April 15, 2013

I Went to the Museum to See a Man’s Soul…

I Went to the Museum to See a Man’s Soul…
by Day Al-Mohamed

I went to the museum to see a man’s soul
Wrought in armour, engraved and embossed
with gilt seams and jeweled plates.
Powerful, resolute, heroic - only a shell,
to encompass the dreams of a generation.
Dreams of virtue and honor, of knights chivalrous,
damsels saved; dragons vanquished.
And even trapped behind the glass exhibit
I can hear the echo of peasant crowds cheering their monarch
and feel the thundering hooves as man and horse, clad in armour,
this armour, shook the world.

My fingers ache to touch the cool metal behind the museum’s velvet rope.
To feel every divot, every scratch;
seeking the flaws in the armor
and the men who wore it - only a shell,
that still vibrates with the beating of a charger’s heart
that carried the privileged as they haughtily oversaw
a nation’s-worth of bullion.
The ringing jangle of kingdoms bought and sold.
Cultures oppressed and people enslaved;
the crude metal a mute witness and violent protector
of a glorious empire.

Standing at attention for five hundred years,
representing authority and affluence;
the men who wore them long gone.
The cracked and aging metal remains - only a shell.
We all dream of glory and might, but what lasts is the craft
of a common man. Creator not destroyer, ruled not ruler;
an artist whose goal was to create something beautiful
wrought by hammer and sweat, sinew and forge.
Etched with images of Saracens and flowers,
sacraments and bloody swords. History’s remnants-
God-inspired, human-made.

We are moved by what we see, what we desire. Symbols.
Of heroism and triumph; of power and wealth;
of splendor and skillfulness. Only a shell?
It is why we crowd forward, our breath hot on the glass;
our eyes glazed-over with our own dreams.
Sometimes as fragile as the gossamer threads of gilt and
other times as harsh and immovable as the blackened steel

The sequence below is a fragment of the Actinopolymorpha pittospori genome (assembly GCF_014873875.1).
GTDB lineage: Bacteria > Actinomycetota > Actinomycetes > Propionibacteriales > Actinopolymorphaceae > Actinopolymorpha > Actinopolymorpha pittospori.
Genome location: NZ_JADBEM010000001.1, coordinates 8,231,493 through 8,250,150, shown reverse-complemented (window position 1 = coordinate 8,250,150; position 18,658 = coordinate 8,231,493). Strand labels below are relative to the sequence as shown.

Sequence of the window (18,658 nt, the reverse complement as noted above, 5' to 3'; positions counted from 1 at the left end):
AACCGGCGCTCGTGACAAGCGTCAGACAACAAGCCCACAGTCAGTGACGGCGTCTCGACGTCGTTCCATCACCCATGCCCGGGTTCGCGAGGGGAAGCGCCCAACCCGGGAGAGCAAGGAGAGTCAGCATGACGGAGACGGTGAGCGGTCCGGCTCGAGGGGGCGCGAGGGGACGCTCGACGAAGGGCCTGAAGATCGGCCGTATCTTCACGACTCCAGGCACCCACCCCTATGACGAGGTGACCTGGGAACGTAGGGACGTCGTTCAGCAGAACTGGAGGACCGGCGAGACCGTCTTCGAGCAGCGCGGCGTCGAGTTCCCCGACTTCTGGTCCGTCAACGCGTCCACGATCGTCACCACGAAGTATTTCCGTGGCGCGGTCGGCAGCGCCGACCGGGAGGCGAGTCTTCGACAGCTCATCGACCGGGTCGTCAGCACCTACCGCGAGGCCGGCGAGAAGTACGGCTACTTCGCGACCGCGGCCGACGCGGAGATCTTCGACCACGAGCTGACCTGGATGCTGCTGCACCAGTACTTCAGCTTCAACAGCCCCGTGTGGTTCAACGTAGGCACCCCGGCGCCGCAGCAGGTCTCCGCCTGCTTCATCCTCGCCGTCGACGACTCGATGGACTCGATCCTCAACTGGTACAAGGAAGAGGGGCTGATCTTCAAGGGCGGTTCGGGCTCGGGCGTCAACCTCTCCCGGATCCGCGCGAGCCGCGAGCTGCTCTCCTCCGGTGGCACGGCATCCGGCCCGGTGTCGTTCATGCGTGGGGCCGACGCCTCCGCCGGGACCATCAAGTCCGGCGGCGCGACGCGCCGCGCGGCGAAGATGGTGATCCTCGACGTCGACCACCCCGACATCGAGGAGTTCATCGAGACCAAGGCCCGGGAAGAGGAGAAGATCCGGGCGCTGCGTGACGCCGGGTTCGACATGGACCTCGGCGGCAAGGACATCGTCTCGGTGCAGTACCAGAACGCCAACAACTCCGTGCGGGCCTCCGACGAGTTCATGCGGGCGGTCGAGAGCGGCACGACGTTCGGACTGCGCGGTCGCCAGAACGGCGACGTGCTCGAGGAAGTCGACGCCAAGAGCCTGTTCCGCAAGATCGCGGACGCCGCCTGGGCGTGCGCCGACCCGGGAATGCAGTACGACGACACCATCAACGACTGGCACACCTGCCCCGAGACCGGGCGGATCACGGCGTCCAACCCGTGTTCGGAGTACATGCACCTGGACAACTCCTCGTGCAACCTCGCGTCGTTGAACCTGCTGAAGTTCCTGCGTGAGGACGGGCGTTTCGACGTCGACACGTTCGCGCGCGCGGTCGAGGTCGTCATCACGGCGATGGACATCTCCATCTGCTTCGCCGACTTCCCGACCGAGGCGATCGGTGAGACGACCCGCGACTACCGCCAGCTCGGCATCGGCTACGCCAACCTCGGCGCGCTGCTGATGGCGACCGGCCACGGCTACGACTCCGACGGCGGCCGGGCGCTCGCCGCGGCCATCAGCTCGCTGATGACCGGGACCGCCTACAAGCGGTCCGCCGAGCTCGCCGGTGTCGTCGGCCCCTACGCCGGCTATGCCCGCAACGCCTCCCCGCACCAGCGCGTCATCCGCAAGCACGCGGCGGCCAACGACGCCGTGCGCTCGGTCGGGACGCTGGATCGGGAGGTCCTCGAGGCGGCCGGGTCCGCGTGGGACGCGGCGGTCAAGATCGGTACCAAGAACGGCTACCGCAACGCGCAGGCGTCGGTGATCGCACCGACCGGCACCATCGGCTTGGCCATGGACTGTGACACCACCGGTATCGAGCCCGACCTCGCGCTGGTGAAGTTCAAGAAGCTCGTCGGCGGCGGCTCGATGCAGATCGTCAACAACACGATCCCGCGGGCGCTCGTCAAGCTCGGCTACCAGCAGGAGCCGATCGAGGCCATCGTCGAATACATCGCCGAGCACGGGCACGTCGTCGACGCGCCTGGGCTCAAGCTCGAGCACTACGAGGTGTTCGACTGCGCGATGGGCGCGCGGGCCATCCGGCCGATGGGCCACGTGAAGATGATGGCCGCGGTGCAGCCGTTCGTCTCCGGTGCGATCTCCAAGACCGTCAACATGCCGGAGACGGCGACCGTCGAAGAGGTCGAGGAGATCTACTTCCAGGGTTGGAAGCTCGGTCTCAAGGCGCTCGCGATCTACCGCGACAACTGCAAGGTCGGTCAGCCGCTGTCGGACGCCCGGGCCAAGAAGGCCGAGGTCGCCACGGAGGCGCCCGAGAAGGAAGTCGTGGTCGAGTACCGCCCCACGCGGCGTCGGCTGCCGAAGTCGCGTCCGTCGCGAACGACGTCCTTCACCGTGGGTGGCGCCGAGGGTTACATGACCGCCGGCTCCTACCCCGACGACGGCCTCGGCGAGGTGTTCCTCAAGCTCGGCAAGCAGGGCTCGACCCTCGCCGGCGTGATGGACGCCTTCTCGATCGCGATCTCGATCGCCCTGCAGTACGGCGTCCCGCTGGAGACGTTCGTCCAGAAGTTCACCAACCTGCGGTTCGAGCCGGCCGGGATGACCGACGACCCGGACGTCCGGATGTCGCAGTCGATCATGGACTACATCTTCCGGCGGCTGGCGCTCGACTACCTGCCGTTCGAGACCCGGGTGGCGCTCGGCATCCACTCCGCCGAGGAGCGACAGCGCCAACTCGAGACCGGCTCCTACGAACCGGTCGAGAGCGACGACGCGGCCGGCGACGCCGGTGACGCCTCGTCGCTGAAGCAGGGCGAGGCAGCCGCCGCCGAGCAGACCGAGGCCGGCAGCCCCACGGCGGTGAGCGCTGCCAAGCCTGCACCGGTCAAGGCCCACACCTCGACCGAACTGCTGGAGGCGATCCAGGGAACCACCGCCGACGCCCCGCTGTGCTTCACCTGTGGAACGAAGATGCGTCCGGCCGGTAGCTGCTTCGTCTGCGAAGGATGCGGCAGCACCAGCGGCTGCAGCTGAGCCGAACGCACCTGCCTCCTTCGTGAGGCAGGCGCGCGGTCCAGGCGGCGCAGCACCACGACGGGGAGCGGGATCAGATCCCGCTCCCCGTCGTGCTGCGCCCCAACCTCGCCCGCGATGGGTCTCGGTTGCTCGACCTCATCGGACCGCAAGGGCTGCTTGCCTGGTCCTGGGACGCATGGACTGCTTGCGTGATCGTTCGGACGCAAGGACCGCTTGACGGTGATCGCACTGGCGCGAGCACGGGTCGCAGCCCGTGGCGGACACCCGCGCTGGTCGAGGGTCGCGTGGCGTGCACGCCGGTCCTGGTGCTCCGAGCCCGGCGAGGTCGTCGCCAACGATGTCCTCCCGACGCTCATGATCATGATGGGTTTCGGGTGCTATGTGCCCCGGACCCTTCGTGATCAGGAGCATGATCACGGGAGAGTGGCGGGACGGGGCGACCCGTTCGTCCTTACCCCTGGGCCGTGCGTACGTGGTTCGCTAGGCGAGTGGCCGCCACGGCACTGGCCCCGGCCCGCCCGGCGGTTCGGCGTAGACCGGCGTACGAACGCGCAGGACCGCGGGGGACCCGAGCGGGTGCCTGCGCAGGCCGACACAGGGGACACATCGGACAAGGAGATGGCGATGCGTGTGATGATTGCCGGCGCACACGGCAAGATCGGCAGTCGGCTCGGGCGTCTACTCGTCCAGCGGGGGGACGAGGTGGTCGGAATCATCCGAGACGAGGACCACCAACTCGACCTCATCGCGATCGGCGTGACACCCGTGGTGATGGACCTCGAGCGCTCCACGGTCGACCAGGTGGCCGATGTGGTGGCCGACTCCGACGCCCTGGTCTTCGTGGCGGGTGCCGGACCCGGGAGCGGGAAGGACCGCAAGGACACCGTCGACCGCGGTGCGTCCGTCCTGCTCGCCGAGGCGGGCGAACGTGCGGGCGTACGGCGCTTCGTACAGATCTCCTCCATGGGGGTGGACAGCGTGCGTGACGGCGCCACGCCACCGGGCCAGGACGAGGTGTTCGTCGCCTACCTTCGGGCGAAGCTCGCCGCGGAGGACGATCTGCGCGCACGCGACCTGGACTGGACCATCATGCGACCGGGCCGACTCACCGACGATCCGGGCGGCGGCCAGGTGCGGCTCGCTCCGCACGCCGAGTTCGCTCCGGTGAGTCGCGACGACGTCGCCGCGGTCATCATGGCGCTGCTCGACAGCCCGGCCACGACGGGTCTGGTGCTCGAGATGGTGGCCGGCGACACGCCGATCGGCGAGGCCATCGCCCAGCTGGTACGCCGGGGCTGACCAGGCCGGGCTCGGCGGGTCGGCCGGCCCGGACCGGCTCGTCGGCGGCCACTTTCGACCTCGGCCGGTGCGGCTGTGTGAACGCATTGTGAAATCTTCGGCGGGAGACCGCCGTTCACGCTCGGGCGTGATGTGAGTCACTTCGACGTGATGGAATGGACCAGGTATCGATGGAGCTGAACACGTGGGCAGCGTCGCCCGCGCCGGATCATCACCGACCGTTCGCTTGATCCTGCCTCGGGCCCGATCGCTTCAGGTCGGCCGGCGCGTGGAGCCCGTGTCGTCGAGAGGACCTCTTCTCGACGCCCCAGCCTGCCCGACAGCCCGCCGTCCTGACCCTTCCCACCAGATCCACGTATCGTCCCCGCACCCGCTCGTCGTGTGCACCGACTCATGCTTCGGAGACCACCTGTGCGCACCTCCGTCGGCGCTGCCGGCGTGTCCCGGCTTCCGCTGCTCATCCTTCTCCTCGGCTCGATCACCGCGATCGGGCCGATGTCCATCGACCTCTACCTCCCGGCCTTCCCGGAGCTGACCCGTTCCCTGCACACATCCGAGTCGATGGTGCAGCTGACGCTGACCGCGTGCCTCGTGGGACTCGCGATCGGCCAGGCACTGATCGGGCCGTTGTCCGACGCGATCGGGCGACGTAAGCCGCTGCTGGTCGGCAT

Of a suit of armour, that is only a shell.
I went to the museum to see a man’s soul
and left behind a piece of my own.

* * *

Day Al-Mohamed is co-editor for the upcoming anthology, “Trust & Treachery” and hosts the multi-author blog Unleaded: Fuel for Writers. Her publications have appeared in “Space and Time Magazine,” "Comets and Criminals," and “Daily Science Fiction.” She is an active member of the Cat Vacuuming Society of Northern Virginia Writing Group, and Women in Film and Video. When not working on fiction, Day is a policy advisor with the U.S. Department of Labor, and has also worked as a lobbyist and political analyst. She lives in Washington, DC in a house with too many swords, comic books, and political treatises. You can find her online at www.DayAlMohamed.com or @DayAlMohamed.

What inspires you to write and keep writing?

What inspires me to write and keep writing is often the amazing things I learn about, things I see or do or hear about. As an example, this poem is inspired by the National Gallery of Art's exhibition, "The Art of Power: Royal Armor and Portraits from Imperial Spain." Sometimes writing comes from the pages of history, both known and lesser known, other times experience, and sometimes, from a moment where you catch yourself pausing and thinking, "Wow, that takes my breath away." Having those experiences and moments of philosophical clarity are great but as people I think we are pushed to capture and share them.

What advice do you have for other poets?

The best poetry is personal. Regardless of what the poem itself is about, it is the all-too-human moments that linger and truly connect with readers.